- under hardware monitoring log logging properties, check the Log archives in a file Box.
- (my choice) global screen hot keys, Set hotkeys to start and stop recording, as well as clear history.
- click Progressing.
With MSI Afterburner set up, start playing some of the games you usually play. Clear history history by right-clicking on the screen and selecting clear date, then select Log archives in a file. Alternatively, you can do it using hotkeys if you set them up in the previous step.
Play the game for about 30 minutes and then open your log file. By default, you will find it here: C: / Program Files (x86) / MSI Afterburner / HardwareMonitoring.hml. Afterburner stores several records in this file, so you’ll need to select the one you want to view.
Ideally, you’ll repeat this process with several games to emphasize your components differently. If you see a big gap between usage – let’s say 90% CPU usage and 50% GPU usage – you have a bottleneck.
I wouldn’t recommend using one of the many calculators you can find online. These calculators do not represent real world performance, and they are not relevant to finding the bottleneck in the specific hardware configuration. The best way to find out is to check yourself.
How to fix and avoid PC crisis
The best way to fix a bottleneck in a PC is to upgrade your hardware. If you are using an Intel Core i7-4770K processor, and have a modern GPU, you will need to choose one of the best gaming processors. Likewise, if you have a modern CPU with a large number of cores but a weaker video card, you will need to upgrade with one of the best graphics cards.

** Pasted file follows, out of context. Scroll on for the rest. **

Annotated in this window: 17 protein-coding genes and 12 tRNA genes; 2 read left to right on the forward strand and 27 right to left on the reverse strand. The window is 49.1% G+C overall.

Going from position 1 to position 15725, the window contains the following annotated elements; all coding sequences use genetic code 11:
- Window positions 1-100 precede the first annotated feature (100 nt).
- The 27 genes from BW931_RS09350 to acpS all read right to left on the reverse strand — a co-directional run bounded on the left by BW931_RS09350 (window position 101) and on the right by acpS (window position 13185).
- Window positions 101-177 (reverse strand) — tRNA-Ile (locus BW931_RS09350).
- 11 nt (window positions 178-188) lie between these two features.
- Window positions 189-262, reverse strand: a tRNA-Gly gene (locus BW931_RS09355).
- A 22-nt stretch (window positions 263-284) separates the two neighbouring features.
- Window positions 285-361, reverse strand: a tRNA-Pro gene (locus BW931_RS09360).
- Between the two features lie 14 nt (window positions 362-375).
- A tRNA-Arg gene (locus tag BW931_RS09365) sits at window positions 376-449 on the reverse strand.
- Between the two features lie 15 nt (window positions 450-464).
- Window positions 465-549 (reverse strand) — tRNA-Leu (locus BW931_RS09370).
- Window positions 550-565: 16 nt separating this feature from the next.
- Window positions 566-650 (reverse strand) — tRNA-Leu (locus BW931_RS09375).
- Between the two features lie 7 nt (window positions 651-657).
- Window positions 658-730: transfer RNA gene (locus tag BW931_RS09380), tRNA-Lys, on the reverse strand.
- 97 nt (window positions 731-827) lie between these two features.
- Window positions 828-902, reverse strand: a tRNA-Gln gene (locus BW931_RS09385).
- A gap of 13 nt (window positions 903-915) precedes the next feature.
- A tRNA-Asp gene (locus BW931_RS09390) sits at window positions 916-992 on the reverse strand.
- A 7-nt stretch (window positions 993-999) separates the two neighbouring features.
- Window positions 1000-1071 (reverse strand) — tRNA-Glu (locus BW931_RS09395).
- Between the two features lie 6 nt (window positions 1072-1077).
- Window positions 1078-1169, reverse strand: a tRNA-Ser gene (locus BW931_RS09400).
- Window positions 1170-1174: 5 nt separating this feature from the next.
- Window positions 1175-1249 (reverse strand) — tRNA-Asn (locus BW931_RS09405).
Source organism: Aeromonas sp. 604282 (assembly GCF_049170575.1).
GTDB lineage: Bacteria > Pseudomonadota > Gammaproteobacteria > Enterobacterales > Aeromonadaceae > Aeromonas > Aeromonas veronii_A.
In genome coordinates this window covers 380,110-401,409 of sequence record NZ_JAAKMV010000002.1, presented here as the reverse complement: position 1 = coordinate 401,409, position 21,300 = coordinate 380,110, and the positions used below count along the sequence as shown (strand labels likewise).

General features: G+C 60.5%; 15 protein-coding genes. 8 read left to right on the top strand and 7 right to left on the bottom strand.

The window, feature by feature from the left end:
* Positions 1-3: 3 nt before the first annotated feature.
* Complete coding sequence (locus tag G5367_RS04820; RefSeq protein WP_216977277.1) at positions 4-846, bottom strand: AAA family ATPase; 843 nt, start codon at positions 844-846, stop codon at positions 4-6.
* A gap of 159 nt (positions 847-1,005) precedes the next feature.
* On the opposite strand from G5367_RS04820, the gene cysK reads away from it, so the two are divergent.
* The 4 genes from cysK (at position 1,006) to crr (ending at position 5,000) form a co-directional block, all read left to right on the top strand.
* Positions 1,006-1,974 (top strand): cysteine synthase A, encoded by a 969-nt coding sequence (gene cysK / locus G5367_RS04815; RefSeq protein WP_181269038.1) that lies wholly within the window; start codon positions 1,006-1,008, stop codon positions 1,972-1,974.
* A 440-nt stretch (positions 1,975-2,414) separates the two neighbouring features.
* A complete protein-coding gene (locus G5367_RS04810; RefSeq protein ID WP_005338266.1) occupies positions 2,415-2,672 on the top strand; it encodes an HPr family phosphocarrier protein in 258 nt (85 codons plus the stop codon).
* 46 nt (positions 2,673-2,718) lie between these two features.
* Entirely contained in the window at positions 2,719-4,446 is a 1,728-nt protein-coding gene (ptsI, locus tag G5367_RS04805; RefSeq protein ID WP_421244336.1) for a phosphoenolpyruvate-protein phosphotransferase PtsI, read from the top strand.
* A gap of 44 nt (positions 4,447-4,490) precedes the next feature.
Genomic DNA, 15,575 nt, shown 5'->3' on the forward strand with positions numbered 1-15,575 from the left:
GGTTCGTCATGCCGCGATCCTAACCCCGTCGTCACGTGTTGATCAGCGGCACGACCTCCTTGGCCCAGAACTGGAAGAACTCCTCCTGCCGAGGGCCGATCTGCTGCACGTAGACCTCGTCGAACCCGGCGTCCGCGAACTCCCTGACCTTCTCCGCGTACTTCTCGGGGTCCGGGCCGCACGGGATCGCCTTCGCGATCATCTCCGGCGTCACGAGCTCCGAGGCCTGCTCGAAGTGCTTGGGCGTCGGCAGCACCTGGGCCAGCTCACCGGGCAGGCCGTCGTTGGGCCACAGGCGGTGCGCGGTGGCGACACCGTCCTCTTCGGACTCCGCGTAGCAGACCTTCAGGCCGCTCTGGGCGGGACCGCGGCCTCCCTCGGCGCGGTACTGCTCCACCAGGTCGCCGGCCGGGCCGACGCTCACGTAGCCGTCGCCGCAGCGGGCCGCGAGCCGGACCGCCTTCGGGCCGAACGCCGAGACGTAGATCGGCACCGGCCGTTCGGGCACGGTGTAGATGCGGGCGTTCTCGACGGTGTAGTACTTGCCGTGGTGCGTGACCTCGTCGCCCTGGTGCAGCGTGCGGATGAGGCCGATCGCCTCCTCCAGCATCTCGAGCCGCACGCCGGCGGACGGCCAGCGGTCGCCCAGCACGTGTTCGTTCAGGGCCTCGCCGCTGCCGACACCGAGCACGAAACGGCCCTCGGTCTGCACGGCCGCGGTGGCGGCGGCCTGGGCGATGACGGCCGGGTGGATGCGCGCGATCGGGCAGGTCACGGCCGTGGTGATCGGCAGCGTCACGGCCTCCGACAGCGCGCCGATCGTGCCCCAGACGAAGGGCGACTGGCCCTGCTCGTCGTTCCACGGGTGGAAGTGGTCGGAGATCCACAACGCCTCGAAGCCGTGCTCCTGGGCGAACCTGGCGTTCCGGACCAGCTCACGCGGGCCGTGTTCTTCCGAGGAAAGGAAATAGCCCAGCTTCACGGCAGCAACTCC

However, money is not unlimited, so there are some things you can do to reduce the bottleneck. One option is to overclock your weakest component to get some extra performance out of it. You can also tweak the game settings or lower the resolution to reduce the bottleneck in the GPU.
To avoid suffocation, be sure to balance your devices. With modern GPUs and CPUs, this should be fairly straightforward. If you pair the RTX 3080 with a Core i3-8100, for example, you’ll experience a CPU crunch. The goal of chokes is to avoid wide gaps as you pair a modern, high-quality component with a low-end component that is several generations old.
Not all jams are a cause for concern, either. For example, you will always have a GPU bottleneck when playing at 4K, but that’s only because 4K is so demanding of modern graphics cards. The only time it’s a PC throttling issue is when you’re getting far less performance from a component than it should.
Don’t worry too much about jams
Although the idea of restricting your devices through a bottleneck is intimidating, you shouldn’t pay much attention to it. Even a computer with the latest and most expensive hardware will face many bottlenecks all the time. The most important time to consider bottlenecks is when you are about to upgrade your computer to avoid spending a lot of money on a component that your hardware can’t take full advantage of.
I’ve focused on CPU/GPU dynamics in gaming PCs here, because that’s where you’ll see the clearest signs of throttling. In some cases, you may see it elsewhere on your device. If you’re using a memory-intensive application like Adobe Premiere Pro, for example, your high-core processor may be throttled by not having enough RAM.
The best advice is to just keep the jams in mind. They can help make upgrade decisions, but you shouldn’t look for them if you’re happy with your PC’s performance.